May 26, 2018
Grant McCracken's series of case studies on American culture have been eminently interesting and entertaining, and like a good novel I've been limiting myself to one a day even though a blob of them dropped a few days ago. Today's read, onstruck a chord with me as it explored the idea that organisations ignore people within their walls who might actually know something outside what their job description requires them to know. McCracken identifies the
expedients [that] were created to make the corporate culture more sensitive to and inclusive of American culture. There were agencies and consultants who plotted an orbital course around the corporation, far enough away to know something about this American culture, but close enough to the corporation they could “airlock” this intelligence in.
For me, this syndrome goes way beyond American culture. Organisations hire consultants, the more expensive the better, because they don't trust their own analytical abilities. And because they don't trust themselves to implement, they then hire change management consultants. And when change fails to happen, they just start again with a new set of consultants.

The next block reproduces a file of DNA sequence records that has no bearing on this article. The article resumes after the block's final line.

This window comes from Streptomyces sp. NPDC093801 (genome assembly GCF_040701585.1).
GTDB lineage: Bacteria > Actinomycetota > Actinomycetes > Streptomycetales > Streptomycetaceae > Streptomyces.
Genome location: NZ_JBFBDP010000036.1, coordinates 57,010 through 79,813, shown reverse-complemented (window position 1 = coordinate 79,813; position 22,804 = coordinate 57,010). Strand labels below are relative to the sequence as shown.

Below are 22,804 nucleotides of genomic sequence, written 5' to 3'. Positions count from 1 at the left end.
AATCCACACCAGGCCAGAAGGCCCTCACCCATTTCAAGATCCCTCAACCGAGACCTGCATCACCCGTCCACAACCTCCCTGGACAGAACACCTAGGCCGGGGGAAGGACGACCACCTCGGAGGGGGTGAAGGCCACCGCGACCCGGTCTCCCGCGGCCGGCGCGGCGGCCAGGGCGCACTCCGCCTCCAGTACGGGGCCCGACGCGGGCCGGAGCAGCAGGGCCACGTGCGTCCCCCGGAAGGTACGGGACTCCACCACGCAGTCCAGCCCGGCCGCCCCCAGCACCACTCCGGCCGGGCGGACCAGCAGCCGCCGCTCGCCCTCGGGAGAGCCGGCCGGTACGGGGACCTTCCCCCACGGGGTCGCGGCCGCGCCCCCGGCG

Sometimes, shareholders may revolt and pull the plug on this idiocy. But when there are no shareholders, what then?
Using food as a vehicle to explore the byways of taste, economics and trade, culture, science, history, archaeology, geography and just about anything else.
Nominated for a James Beard Award in 2015 -- and again in 2016 -- and going from strength to strength.
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I work as a freelance communicator. In essence, I see myself as a translator. I speak Science, and I speak English, and I work hard to make the two understand one another. Mostly, I like to help people tell their stories. I'm a biologist by training and by inclination, and my main joy is applying that to food and the agriculture and industries that supply it. I also have side interests in economics and many other things.